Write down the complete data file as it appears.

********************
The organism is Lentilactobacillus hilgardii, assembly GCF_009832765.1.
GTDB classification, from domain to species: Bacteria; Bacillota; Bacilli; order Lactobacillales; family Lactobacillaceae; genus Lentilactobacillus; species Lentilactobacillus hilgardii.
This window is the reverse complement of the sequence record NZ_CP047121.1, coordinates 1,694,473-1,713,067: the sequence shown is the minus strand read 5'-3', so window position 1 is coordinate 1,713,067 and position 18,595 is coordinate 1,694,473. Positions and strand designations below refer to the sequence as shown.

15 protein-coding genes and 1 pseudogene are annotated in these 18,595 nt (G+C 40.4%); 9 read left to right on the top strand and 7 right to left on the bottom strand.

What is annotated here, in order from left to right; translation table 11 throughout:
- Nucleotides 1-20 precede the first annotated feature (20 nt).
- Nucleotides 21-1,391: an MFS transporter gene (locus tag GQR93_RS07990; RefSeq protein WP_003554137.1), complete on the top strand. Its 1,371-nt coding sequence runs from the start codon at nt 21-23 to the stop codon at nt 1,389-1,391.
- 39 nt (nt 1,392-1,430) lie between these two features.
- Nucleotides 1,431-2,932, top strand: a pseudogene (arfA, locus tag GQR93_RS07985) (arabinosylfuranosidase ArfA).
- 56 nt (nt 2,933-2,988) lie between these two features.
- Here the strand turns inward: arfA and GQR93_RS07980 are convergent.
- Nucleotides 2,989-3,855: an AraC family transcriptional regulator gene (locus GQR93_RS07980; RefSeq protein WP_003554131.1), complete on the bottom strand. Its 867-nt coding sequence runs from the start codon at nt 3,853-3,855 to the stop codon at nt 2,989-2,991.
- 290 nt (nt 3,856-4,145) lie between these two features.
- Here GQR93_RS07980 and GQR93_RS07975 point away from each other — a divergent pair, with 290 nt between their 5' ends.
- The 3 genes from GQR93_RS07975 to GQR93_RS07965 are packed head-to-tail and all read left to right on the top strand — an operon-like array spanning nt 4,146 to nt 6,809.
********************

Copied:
The organism is Lentilactobacillus hilgardii, assembly GCF_009832765.1.
GTDB classification, from domain to species: Bacteria; Bacillota; Bacilli; order Lactobacillales; family Lactobacillaceae; genus Lentilactobacillus; species Lentilactobacillus hilgardii.
This window is the reverse complement of the sequence record NZ_CP047121.1, coordinates 1,694,473-1,713,067: the sequence shown is the minus strand read 5'-3', so window position 1 is coordinate 1,713,067 and position 18,595 is coordinate 1,694,473. Positions and strand designations below refer to the sequence as shown.

15 protein-coding genes and 1 pseudogene are annotated in these 18,595 nt (G+C 40.4%); 9 read left to right on the top strand and 7 right to left on the bottom strand.

What is annotated here, in order from left to right; translation table 11 throughout:
- Nucleotides 1-20 precede the first annotated feature (20 nt).
- Nucleotides 21-1,391: an MFS transporter gene (locus tag GQR93_RS07990; RefSeq protein WP_003554137.1), complete on the top strand. Its 1,371-nt coding sequence runs from the start codon at nt 21-23 to the stop codon at nt 1,389-1,391.
- 39 nt (nt 1,392-1,430) lie between these two features.
- Nucleotides 1,431-2,932, top strand: a pseudogene (arfA, locus tag GQR93_RS07985) (arabinosylfuranosidase ArfA).
- 56 nt (nt 2,933-2,988) lie between these two features.
- Here the strand turns inward: arfA and GQR93_RS07980 are convergent.
- Nucleotides 2,989-3,855: an AraC family transcriptional regulator gene (locus GQR93_RS07980; RefSeq protein WP_003554131.1), complete on the bottom strand. Its 867-nt coding sequence runs from the start codon at nt 3,853-3,855 to the stop codon at nt 2,989-2,991.
- 290 nt (nt 3,856-4,145) lie between these two features.
- Here GQR93_RS07980 and GQR93_RS07975 point away from each other — a divergent pair, with 290 nt between their 5' ends.
- The 3 genes from GQR93_RS07975 to GQR93_RS07965 are packed head-to-tail and all read left to right on the top strand — an operon-like array spanning nt 4,146 to nt 6,809.